Why is Fedora not a Free GNU/Linux distributions?

Rahul Sundaram sundaram at fedoraproject.org
Sat Jul 19 03:30:57 UTC 2008

Les Mikesell wrote:
> Rahul Sundaram wrote:
>>> On the other hand, Linus was once widely quoted as saying that 
>>> loadable binary driver modules were not derivative works of the 
>>> kernel - and I believe that the initial popularity of depended on 
>>> that interpretation just as much as the wide use of glibc depends on 
>>> it not claiming programs that use it as derivatives.  He has waffled 
>>> on that position more recently but there is no clear statement or 
>>> legal precedent.
>> You have made similar statements in the past while providing no 
>> references every single time in the discussion even when asked. If you 
>> truly believe in what you are saying, I would ask you (again) to 
>> provide a direct quote. If he was so widely quoted on this as you 
>> claim, this should be no problem at all. I very much doubt you will.
> Does this direct quote from 1995 help your memory problem?

Claiming that I have memory problems after you have been misstating the 
case for a long time without any references is quite rich. The below 
quote or mail nowhere has a blanket statement saying binary modules are 
not derivative works as you claim. He has expressed his opinions quite 
clearly in many many discussions. Here is a collection


In short: It depends on the specific details. Note that Linus is only 
one of the many copyright holders and other kernel developers intention 
matters too and they clearly don't agree with binary modules at all.


>    "Another way to look at this - using the legal rather than the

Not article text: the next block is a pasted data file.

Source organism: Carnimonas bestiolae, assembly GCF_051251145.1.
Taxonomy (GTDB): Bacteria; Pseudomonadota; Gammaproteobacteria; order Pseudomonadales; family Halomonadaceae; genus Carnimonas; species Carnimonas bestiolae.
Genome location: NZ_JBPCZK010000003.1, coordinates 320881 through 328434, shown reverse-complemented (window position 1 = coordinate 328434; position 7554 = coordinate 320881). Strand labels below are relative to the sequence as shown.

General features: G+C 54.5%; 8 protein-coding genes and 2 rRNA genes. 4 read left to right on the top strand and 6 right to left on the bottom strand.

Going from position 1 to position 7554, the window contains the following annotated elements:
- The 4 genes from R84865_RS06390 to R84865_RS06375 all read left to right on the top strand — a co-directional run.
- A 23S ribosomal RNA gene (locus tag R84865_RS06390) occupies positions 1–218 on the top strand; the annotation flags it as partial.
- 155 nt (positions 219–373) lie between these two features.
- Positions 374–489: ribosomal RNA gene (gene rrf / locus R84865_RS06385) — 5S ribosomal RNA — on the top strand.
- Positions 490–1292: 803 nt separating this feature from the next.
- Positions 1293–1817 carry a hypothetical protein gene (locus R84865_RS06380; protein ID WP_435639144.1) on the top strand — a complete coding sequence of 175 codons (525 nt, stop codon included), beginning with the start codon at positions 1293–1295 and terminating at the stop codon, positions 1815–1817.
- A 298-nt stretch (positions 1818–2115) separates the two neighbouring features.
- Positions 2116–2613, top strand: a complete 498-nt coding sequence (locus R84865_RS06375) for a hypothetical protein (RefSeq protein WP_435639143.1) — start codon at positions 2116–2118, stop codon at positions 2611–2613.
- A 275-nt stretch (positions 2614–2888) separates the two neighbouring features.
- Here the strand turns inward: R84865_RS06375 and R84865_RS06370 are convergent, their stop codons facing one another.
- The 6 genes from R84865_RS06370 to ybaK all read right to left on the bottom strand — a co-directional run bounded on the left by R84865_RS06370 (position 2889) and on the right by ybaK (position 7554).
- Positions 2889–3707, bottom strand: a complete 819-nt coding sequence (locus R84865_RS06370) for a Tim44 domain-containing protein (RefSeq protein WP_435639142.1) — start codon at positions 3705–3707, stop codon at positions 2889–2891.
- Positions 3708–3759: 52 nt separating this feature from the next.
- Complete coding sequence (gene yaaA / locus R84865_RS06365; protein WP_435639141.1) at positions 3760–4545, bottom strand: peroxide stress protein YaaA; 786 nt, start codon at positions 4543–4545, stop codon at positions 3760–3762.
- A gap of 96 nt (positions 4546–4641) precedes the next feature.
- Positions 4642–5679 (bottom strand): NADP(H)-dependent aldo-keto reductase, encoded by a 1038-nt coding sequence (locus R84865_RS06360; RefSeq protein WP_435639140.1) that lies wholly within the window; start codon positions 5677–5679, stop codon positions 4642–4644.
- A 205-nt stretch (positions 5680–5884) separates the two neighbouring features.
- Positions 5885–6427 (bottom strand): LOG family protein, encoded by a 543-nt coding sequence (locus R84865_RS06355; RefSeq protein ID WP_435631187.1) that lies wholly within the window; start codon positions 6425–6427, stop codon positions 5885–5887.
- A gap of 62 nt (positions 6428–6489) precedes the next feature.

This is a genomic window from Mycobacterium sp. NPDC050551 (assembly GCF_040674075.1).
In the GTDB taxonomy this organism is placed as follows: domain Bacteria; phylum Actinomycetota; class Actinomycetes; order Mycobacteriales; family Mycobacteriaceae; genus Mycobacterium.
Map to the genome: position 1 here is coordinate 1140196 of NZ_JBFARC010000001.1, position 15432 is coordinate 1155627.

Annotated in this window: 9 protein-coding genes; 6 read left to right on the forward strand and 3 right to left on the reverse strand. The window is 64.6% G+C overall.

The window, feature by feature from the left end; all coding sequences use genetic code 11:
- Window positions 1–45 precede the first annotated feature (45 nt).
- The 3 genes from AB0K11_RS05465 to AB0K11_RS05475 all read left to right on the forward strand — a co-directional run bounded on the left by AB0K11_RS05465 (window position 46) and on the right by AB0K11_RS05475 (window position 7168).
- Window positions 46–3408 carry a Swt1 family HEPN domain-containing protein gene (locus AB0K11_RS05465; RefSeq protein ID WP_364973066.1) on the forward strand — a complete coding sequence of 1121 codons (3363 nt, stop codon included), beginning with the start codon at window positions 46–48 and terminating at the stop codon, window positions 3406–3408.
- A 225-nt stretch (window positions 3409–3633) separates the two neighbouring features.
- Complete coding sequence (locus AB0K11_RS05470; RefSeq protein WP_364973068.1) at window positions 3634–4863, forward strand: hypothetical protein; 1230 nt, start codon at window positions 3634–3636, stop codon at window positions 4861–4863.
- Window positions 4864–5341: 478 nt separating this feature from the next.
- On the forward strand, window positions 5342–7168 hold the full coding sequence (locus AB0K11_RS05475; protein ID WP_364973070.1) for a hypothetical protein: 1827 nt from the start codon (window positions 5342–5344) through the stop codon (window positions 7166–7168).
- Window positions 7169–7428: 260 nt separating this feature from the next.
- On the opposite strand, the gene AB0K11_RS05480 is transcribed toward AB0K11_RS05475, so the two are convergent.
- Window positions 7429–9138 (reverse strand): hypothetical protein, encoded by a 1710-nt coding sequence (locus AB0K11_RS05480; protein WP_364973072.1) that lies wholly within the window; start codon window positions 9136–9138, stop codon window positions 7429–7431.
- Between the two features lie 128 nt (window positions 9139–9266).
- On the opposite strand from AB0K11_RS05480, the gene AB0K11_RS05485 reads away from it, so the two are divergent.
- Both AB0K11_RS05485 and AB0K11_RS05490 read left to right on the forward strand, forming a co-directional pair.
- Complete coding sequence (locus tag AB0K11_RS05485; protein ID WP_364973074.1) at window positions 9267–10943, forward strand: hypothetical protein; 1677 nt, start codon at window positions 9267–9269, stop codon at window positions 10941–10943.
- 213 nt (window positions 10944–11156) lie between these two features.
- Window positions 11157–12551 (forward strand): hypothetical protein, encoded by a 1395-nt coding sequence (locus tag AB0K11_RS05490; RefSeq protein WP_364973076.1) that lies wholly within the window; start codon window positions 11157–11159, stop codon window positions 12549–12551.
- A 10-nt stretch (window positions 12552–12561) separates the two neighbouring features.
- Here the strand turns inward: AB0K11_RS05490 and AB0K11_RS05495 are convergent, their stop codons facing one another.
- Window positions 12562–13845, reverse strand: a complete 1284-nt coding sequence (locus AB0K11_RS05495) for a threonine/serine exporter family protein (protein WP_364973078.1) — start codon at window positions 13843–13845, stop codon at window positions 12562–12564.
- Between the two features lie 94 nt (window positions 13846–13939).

>     moral viewpoint - is to just see module loading as "use" of the
>     kernel, rather than as linking against it.  I prefer to explain
>     the rationale behind it using the _moral_ reason to do it, though."
> http://groups.google.com/group/gnu.misc.discuss/msg/d5af1cc0012c3bec
> Hence his exception to the GPL permitting use of the kernel interfaces. 

I have told you before that there is no such exception and I quote from 
the first link:

"Well, there really is no exception. However, copyright law obviously
hinges on the definition of "derived work", and as such anything can
always be argued on that point"

> And if you read his statement there on why it is OK to have a non-GPL 
> AFS module, you might perhaps understand why I am perplexed that it is 
> not OK to have a non-GPL zfs module (ignoring the practical issues of 
> connecting the code for the moment).

You were told about the problems earlier on too and you choose to ignore 
it. CDDL was deliberately designed to be incompatible with GPL


ZFS has patents and nobody wants to take the risk


ZFS (if and when someone ports it to Linux) might still be able to live 
a life like AFS does as a third party kernel module which would not get 
merged in the upstream kernel. Meanwhile, I would be betting on btrfs ( 
http://btrfs.wiki.kernel.org/index.php/Main_Page) to get mature and 
merged in as a alternative with similar features.


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